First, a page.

The Guilfordian. online resource (None) 1914-current, September 07, 2012, Image 11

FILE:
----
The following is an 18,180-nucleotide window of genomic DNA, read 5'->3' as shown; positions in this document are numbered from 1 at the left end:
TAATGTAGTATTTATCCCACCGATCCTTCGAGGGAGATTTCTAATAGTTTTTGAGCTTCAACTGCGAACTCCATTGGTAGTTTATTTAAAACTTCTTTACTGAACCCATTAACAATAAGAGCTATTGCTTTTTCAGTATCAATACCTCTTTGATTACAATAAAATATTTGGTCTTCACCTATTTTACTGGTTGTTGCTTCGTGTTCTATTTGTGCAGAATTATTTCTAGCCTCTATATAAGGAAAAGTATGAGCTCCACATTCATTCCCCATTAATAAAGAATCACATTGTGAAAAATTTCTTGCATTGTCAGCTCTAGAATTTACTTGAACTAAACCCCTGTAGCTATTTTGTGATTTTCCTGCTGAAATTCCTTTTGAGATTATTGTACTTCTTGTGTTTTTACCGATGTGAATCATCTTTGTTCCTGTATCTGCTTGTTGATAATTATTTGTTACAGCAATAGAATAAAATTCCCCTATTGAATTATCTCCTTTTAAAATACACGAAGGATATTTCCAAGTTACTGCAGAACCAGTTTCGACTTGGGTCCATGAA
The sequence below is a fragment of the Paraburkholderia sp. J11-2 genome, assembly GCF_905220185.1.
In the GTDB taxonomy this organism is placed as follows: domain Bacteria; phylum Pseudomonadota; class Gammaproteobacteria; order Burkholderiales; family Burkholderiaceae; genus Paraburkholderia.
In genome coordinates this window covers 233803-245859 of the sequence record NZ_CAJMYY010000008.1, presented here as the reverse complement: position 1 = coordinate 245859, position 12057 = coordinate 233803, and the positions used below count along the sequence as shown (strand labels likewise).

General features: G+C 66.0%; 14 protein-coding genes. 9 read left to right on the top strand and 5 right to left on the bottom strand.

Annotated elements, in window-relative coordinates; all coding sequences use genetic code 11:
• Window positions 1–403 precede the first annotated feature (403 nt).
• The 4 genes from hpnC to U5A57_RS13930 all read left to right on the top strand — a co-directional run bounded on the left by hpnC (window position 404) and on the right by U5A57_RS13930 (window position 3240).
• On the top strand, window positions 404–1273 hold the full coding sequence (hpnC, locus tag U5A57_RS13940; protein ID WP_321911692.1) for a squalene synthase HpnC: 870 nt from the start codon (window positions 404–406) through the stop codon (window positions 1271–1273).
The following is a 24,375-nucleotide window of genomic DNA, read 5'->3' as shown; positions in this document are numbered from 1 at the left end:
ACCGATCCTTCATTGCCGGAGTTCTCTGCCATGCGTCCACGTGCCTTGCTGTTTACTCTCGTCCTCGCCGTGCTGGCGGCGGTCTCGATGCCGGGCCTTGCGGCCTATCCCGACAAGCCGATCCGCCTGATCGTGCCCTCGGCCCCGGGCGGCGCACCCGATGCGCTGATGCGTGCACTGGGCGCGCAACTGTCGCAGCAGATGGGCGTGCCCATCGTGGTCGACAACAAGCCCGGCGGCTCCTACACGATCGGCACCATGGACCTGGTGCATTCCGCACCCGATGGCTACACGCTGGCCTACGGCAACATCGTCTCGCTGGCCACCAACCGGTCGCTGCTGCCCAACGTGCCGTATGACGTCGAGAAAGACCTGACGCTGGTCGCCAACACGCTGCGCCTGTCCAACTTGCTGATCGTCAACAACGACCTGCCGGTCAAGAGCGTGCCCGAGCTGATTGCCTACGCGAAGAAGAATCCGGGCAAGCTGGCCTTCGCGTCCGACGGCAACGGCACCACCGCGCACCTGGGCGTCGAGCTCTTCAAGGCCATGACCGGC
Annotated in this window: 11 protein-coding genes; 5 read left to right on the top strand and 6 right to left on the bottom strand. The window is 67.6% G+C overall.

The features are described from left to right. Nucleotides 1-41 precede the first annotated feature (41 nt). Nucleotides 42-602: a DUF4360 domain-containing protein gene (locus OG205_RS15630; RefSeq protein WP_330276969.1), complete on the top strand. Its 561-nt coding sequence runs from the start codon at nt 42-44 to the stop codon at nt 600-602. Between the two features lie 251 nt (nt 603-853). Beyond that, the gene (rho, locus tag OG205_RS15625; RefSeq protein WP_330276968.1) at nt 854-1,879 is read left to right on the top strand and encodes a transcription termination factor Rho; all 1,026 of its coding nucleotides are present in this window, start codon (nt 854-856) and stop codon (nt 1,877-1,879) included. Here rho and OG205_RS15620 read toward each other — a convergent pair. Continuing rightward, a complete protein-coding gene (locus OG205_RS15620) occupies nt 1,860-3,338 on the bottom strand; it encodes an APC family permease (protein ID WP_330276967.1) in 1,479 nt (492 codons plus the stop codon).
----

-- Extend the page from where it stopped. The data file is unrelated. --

SPORTS 11 SOUP — BOWL I September?, 2012 FOOTBALL AND FOOD, WHAT COULD BE BETTER? Continued from Page i This year's installment was key for the Quakers. Last year was about gaining experience," said head football coach Chris Rusiewicz. "Last year we had a lot of players playing their first game ever in collegiate football. This year was about proving all that hard work paid off. We hope to take it to a new level this year." The quest for a new level of competition began with a great performance in the Soup Bowl. "Winning is a Guilford Senior Julian Stewart cheers on the Quakers through a megaphone at the Soup Bowl.The crowd was excited not only about the game, but about donating food to a good cause. tradition," said co-captain of the football team Paris El-Ali in an email interview. "As a team captain, I hope to see us dominate Greensboro in every aspect of the game. I know we will dominate on defense, special teams, and in rushing the football." Tyler Fearrington, a sophomore football player at Greensboro College, also saw the game's importance in setting the tone for die season. "The Soup Bowl is a game between cross-town rivals, arguably the biggest game of both teams' schedules," he said. Fearrington believes the game is a good time to settle the rivalry on the field while helping the community. Although the game is important in its own right, the food drive is equally important for the Greensboro community. "Last year, Guilford College and Greensboro College collected over 10,000 cans for local food banks," said Director of Community Learning James Shields. "Both schools understand that helping the food banks is more important than the bragging rights." Chelsey Wilson, Bonner Center hunger fellow, believes in taking action. "Bringing as many cans as you can is a great first step, but it would be great if students became involved more than once a year," Wilson said. One way to get involved is the Community Kitchen. "Our site is an on-campus group called Community Kitchen's Project," Wilson said. "We cook every Tuesday and Saturday in the basement of Mary Hobbs. On average we make 50 meals to bring on the streets of downtown Greensboro." The game's impact lasts more than a day. Associate Professor of Sports Studies Bob Malekoff believes the Soup Bowl raises awareness of the hunger challenges faced by our community, hopefully motivating people to take action. "Food pantries are struggling to meet the needs of people who will go hungry withdut their assistance," Malekoff continued. "No one should go hungry." This was the 16th annual Soup Bowl versus Greenshoro Over 10,000 cans collected for local food banks Guilford: 5,249 cans Final: 14-13, Greensboro Men's golf looking forward to team in recent memory BY THOMAS DEANE Staff Writer "Tweet, tweet. I want my birdies all day long." Words of wisdom delivered to us courtesy of the Professional Golfer's Association of America's exclusive boy band, the Golf Boys. The Guilford men's golf team is looking for their birdies all day long as well. Unlike most sports on campus, there really is no true offseason for the golfers of Guilford College. Members of the team hone their skills over the summer by playing in tournaments throughout the country against some of the top amateur golfers. Entering his third season. Head Golf Coach Corey Maggard knows the importance of the summer months, and what the time off can do for a team. "It is a long time to try and keep a group of guys focused," said Maggard. "But just from a time-management standpoint, it allows us to really put a lot of work in." These summer tournaments are vital for players who hope to compete against top golfers on the collegiate level. With the way college golf is structured, it is imperative to develop a "golf resume." "You compile a resume and then you send it in to tournaments and hope they send you an invite," said Maggard. Recently, the Quakers were ranked fifth in the. preseason national poll. Indeed, there is a lot to be excited about, like the return of senior and Division III National Golfer of the Year, Noah Ratner. Although Ratner is the lone senior, the other three statistically best players, sophomores Drew Thompson, Mitch Robinette and junior Alex Wise all return. Robinette and Thompson received All-Conference accolades last year. With so much power returning to one team, national tide talks are not out of the question. First-year Ben Pinkleton competed all summer long, hoping to add even more depth to the team. "Starting in about April, I played in about five or six tournaments," said Pinkleton. "I think we've got a group of guys who can compete for a title." The talent on the team is clearly visible, however the intangibles that make a close-knit team may not be seen by the average observer. On an average day in the cafeteria, the golf team can always be seen sharing a laugh over lunch. "We have great team chemistry and this could be the strongest team we've had since I've been here, on and off the course," said Ratner. Maggard will be the first to admit that his team "devotes all of their time to golf" and getting better. This hard-work mentality will be what gets them through the grueling golf season, including two tournaments in which they are the lone Division III institution. Performing well in those tournaments will surely bolster the team and their hopes of winning a national championship. "If you win some big tourneys, you get a higher ranking, then you get a chance to get an at-large bid at the end of the year if you didn't get the automatic bid," added Maggard. "You can't just want it; you have to work hard," said Ratner. . ', That is what the team has been doing all summer, and will continue to do for the following months. "We're always looking forward to the national championship," said Maggard. Team bonding: the fine line between camaraderie and hazing BY MALIKAH FRENCH Staff Writer The college experience is comprised of prominent memories, responsibilities and interactions. For a select group of students, these components revolve around their dedication to engage in intercollegiate sports. The media has recently covered national concerns regarding team bonding and its borderlines, which may be vital to reiterate. In Guilford College's all-athlete meeting this fall, team image, twitter posts and appropriate types of online communication were all discussed with substantial rigidity regarding appropriateness. The question students, coaches and athletic directors are all struggling with is: When is the line crossed between substantial team bonding and inappropriate group behavior? Head volleyball coach Emily Gann noted that team bonding is a vital component of the intercollegiate athlete experience. "Teams have to get along to play well together," said Gann. Although she could not recall any acts of hazing or publicly-noted line crossing at Guilford, she did actoowledge the existence of such behavior, and the consequences it has for schools across the country. "People on teams are together all the time and they want to hang out with each other," said junior lacrosse player Kyle Smith. "And it's hard for athletes — given all the time they spend practicing and being together — to make other friends and hang out with other people." This excessive time commitment is a vital aspect of a team's ability to play cohesively and win conference games. "If there's a grudge between two members on the team, the team is naturally going to pick a side and that could create a separation," said senior football player Thor Pate. "If it's a small team, like the volleyball team, the separation could be a very negative thing." "(Team bonding) is expressed on the court and shown in how well the team plays together," said sophomore volleyball player Morgan McKinnon. "If the team doesn't get along, it's going to be tough to play well together because you need team chemistry to be able to play well," said Smith. These opinions solidify the idea that the time teams spend together off the field is an important underlying factor for their overall success. Bonding varies for each team based on general dynamics and size. Football bonding is "not a forced team bonding," explains Pate, but a result of seeing the same people from "eight in the morning until ten at night" during football camp. However, he expressed that, due to the size of the program, it is difficult to thoroughly connect with everyone on the team. "Some sports that have smaller units will probably bond more tightly than teams with large numbers," said Pate. "I don't think we have any forms of hazing, but there are certain teams where they are always together and don't branch out enough." Team bonding is necessary to ensure success during a sports season, but it need not reach an inappropriate level. Guilford College athletes seem to uphold the opinion that each team is different in their approach to team bonding, but hazing has not made its way onto campus. To ensure that this line is never crossed, it may be crucial to consistently reassess which out-of-practice interactions are healthy for a cohesive team, and which steer too close to the borderline.